Recently, reports surfaced about new malware being used to hack ATM machines across the globe. The program, named Backdoor.MSIL.Tyupkin, creates a backdoor that bypasses the ATM’s security system and forces it to dispense cash.
Though the hacks are primarily taking place in Russia and Europe, reports from the U.S., China, India, and Israel have also surfaced. The attacks do not compromise customer information; rather, cash is stolen directly from the targeted ATM.
The malware requires physical access to an ATM. The attacker must access the ATM’s controls and boot it using a CD that installs the malware. Next, a ‘mule’ visits the compromised ATM and enters a password on the keypad. Then the attackers remotely generate a second password for the session, which is sent to the mule. The second password makes the breach unique and difficult to trace. It also grants access to the amount of money available in the ATM’s cash “cassette.” The attacker can now command the machine to release 40 bills from the cassette.
It is unclear how the attackers are gaining access to the ATMs’ controls, but one firm, Kaspersky Labs, noted in a recent report that a physical security breakdown is at fault. If banks issued new locks and keys, the report said, and updated alarm systems, the attackers would not be able to boot up the machine to install the malware in the first place.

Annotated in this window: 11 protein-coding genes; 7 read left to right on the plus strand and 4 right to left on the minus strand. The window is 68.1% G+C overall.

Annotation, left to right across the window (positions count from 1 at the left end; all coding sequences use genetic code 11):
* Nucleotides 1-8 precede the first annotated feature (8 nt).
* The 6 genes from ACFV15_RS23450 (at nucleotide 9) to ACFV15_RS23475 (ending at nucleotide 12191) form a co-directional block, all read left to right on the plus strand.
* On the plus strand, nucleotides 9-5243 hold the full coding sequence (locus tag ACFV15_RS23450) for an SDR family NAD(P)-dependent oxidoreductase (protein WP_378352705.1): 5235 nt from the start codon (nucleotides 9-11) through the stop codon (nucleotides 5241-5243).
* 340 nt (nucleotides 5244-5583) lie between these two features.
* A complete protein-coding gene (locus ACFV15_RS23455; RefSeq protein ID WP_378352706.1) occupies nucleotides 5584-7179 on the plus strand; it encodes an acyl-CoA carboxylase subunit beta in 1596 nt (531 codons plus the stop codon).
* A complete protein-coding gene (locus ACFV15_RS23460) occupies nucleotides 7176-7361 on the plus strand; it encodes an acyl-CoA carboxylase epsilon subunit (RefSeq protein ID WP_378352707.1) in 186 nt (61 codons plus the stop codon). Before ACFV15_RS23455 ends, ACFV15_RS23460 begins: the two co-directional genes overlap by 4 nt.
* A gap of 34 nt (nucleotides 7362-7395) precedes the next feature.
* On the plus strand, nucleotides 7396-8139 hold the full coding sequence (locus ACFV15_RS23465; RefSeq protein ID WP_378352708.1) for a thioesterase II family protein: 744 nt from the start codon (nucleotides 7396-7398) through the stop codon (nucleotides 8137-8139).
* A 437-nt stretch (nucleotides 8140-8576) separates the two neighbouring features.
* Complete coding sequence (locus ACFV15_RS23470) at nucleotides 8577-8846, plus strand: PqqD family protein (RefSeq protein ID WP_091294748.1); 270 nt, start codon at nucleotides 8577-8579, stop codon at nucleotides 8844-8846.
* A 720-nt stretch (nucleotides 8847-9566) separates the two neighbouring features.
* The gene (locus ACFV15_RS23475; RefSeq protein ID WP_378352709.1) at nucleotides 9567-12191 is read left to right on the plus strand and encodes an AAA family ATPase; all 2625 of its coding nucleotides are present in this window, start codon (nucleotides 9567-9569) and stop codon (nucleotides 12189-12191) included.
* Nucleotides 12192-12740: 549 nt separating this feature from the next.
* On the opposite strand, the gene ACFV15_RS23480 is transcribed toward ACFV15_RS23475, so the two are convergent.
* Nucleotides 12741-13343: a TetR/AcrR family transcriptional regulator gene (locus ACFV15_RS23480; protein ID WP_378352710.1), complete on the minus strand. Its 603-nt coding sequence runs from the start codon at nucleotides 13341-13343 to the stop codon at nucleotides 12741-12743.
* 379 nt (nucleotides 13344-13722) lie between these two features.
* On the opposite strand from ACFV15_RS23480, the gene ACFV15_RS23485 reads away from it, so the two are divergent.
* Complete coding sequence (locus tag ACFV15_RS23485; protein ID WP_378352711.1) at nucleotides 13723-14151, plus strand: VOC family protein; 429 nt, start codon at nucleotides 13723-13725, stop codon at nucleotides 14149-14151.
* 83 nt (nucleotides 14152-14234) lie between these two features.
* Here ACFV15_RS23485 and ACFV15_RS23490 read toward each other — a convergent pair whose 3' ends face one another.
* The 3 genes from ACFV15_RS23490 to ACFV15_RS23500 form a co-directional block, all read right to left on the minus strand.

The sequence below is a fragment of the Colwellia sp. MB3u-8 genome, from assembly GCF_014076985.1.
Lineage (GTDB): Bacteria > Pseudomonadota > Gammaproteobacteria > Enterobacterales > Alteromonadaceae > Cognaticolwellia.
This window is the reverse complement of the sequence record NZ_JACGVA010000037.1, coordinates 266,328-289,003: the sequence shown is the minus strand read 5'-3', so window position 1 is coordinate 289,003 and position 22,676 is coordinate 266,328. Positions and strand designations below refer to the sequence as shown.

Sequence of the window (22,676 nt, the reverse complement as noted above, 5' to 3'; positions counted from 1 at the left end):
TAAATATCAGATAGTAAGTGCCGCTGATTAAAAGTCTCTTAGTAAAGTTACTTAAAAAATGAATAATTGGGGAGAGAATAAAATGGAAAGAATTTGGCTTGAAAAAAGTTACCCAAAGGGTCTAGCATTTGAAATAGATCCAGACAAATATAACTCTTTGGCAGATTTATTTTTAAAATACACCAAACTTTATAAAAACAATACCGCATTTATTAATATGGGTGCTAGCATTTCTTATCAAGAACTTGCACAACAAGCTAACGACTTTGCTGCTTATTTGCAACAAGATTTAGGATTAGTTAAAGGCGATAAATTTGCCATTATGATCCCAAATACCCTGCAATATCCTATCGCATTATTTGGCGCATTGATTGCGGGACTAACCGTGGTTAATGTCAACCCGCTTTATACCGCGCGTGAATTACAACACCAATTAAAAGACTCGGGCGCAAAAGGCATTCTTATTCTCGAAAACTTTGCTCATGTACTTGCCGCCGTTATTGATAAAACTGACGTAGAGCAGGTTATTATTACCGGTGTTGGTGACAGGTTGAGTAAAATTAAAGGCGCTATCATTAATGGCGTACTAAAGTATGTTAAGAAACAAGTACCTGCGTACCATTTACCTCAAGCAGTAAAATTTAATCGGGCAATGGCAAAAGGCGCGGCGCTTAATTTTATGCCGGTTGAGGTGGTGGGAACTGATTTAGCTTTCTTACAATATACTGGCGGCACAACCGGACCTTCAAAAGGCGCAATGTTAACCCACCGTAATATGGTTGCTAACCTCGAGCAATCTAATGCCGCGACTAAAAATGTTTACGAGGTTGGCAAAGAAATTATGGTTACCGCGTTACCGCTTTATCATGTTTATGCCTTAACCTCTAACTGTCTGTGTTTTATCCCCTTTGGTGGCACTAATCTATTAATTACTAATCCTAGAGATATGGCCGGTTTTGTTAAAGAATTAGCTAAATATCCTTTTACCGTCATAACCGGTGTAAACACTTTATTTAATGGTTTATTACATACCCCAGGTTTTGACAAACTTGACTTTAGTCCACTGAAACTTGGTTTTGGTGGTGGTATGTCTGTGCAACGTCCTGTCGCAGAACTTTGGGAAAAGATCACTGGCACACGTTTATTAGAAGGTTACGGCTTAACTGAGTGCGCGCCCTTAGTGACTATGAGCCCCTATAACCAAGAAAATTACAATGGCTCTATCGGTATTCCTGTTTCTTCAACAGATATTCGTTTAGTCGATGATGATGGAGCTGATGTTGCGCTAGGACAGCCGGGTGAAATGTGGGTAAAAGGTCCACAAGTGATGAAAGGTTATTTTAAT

Current security software can typically detect Tyupkin-type malware, but because many ATMs operate on Windows XP, which is now obsolete, and rely on outdated security software, they are extremely vulnerable and attractive targets for attack.
What’s more, the sheer number of ATMs operating on outdated software across the globe creates a huge attack surface. It is clear that temporary fixes like new control locks and alarm systems will not stop the bleeding.
And yet attacks of this kind are not new. In fact, they have been around for years. Anti-Virus software used by ATMs is unable to protect against this type of attack for several reasons.
First, when activated inside of the ATM, Tyupkin has the ability to turn off the McAfee Solidcare AV software so that it could do its job with ease.
Second, to avoid accidental detection, Tyupkin can stay in standby mode for an entire week and activate only Sunday and Monday nights.
Third, it has the ability to disable the local network in the case of an emergency, so that the bank cannot remotely connect to the ATM to investigate any fraud alerts.
Clearly, current security methods are unable to keep up with advanced malware. What’s needed is a different approach.
SentinelOne uses three layers of protection to stop malware like Backdoor.MSIL.Tyupkin by preventing threats at inception, stopping attacks as they unfold and removing active threats.